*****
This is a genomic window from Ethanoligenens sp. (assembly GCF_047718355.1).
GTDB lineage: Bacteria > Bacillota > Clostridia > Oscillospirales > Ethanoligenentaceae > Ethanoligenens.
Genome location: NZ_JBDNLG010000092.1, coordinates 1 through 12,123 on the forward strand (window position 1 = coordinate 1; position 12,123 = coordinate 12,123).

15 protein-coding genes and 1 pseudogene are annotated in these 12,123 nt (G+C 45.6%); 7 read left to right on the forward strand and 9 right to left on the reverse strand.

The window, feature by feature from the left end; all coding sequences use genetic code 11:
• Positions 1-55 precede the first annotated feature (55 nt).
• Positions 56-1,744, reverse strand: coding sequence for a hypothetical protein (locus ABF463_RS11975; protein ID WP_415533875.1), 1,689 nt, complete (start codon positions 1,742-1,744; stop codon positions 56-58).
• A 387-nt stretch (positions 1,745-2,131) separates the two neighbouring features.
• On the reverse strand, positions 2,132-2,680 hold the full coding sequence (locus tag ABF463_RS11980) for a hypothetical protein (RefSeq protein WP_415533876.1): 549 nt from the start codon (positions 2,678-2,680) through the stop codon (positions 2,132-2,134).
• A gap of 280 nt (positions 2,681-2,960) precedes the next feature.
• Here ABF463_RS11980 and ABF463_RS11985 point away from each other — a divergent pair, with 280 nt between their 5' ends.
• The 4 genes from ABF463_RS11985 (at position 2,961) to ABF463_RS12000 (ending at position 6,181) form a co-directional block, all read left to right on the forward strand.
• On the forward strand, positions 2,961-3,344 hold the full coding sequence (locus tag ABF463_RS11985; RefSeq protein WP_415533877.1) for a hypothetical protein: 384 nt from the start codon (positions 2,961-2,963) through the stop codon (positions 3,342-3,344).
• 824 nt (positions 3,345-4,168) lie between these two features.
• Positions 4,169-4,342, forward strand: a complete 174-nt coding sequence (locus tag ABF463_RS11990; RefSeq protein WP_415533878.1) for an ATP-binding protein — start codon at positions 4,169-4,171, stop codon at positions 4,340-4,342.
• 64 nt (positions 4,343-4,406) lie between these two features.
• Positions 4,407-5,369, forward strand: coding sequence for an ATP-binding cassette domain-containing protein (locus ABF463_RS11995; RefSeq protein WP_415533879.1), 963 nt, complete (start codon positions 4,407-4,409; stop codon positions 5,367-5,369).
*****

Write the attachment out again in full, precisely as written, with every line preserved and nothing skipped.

This is a genomic window from Ethanoligenens sp. (assembly GCF_047718355.1).
GTDB lineage: Bacteria > Bacillota > Clostridia > Oscillospirales > Ethanoligenentaceae > Ethanoligenens.
Genome location: NZ_JBDNLG010000092.1, coordinates 1 through 12,123 on the forward strand (window position 1 = coordinate 1; position 12,123 = coordinate 12,123).

15 protein-coding genes and 1 pseudogene are annotated in these 12,123 nt (G+C 45.6%); 7 read left to right on the forward strand and 9 right to left on the reverse strand.

The window, feature by feature from the left end; all coding sequences use genetic code 11:
• Positions 1-55 precede the first annotated feature (55 nt).
• Positions 56-1,744, reverse strand: coding sequence for a hypothetical protein (locus ABF463_RS11975; protein ID WP_415533875.1), 1,689 nt, complete (start codon positions 1,742-1,744; stop codon positions 56-58).
• A 387-nt stretch (positions 1,745-2,131) separates the two neighbouring features.
• On the reverse strand, positions 2,132-2,680 hold the full coding sequence (locus tag ABF463_RS11980) for a hypothetical protein (RefSeq protein WP_415533876.1): 549 nt from the start codon (positions 2,678-2,680) through the stop codon (positions 2,132-2,134).
• A gap of 280 nt (positions 2,681-2,960) precedes the next feature.
• Here ABF463_RS11980 and ABF463_RS11985 point away from each other — a divergent pair, with 280 nt between their 5' ends.
• The 4 genes from ABF463_RS11985 (at position 2,961) to ABF463_RS12000 (ending at position 6,181) form a co-directional block, all read left to right on the forward strand.
• On the forward strand, positions 2,961-3,344 hold the full coding sequence (locus tag ABF463_RS11985; RefSeq protein WP_415533877.1) for a hypothetical protein: 384 nt from the start codon (positions 2,961-2,963) through the stop codon (positions 3,342-3,344).
• 824 nt (positions 3,345-4,168) lie between these two features.
• Positions 4,169-4,342, forward strand: a complete 174-nt coding sequence (locus tag ABF463_RS11990; RefSeq protein WP_415533878.1) for an ATP-binding protein — start codon at positions 4,169-4,171, stop codon at positions 4,340-4,342.
• 64 nt (positions 4,343-4,406) lie between these two features.
• Positions 4,407-5,369, forward strand: coding sequence for an ATP-binding cassette domain-containing protein (locus ABF463_RS11995; RefSeq protein WP_415533879.1), 963 nt, complete (start codon positions 4,407-4,409; stop codon positions 5,367-5,369).